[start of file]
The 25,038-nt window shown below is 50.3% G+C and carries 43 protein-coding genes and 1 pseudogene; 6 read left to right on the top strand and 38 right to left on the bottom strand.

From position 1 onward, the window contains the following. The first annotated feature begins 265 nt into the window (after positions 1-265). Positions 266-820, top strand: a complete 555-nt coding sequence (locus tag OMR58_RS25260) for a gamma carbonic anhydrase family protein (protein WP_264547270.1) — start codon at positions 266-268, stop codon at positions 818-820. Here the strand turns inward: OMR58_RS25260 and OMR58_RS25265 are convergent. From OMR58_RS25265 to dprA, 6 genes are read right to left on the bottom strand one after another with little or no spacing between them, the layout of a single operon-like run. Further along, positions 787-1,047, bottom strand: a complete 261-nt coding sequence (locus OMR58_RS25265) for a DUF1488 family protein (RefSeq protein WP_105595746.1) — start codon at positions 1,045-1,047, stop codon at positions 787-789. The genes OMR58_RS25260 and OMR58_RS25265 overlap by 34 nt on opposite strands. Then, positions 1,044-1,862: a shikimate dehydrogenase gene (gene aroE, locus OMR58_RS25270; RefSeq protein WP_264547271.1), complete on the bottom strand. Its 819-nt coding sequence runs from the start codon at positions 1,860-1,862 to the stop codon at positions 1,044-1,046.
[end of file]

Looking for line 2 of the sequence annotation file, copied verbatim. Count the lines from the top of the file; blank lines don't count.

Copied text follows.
From position 1 onward, the window contains the following. The first annotated feature begins 265 nt into the window (after positions 1-265). Positions 266-820, top strand: a complete 555-nt coding sequence (locus tag OMR58_RS25260) for a gamma carbonic anhydrase family protein (protein WP_264547270.1) — start codon at positions 266-268, stop codon at positions 818-820. Here the strand turns inward: OMR58_RS25260 and OMR58_RS25265 are convergent. From OMR58_RS25265 to dprA, 6 genes are read right to left on the bottom strand one after another with little or no spacing between them, the layout of a single operon-like run. Further along, positions 787-1,047, bottom strand: a complete 261-nt coding sequence (locus OMR58_RS25265) for a DUF1488 family protein (RefSeq protein WP_105595746.1) — start codon at positions 1,045-1,047, stop codon at positions 787-789. The genes OMR58_RS25260 and OMR58_RS25265 overlap by 34 nt on opposite strands. Then, positions 1,044-1,862: a shikimate dehydrogenase gene (gene aroE, locus OMR58_RS25270; RefSeq protein WP_264547271.1), complete on the bottom strand. Its 819-nt coding sequence runs from the start codon at positions 1,860-1,862 to the stop codon at positions 1,044-1,046.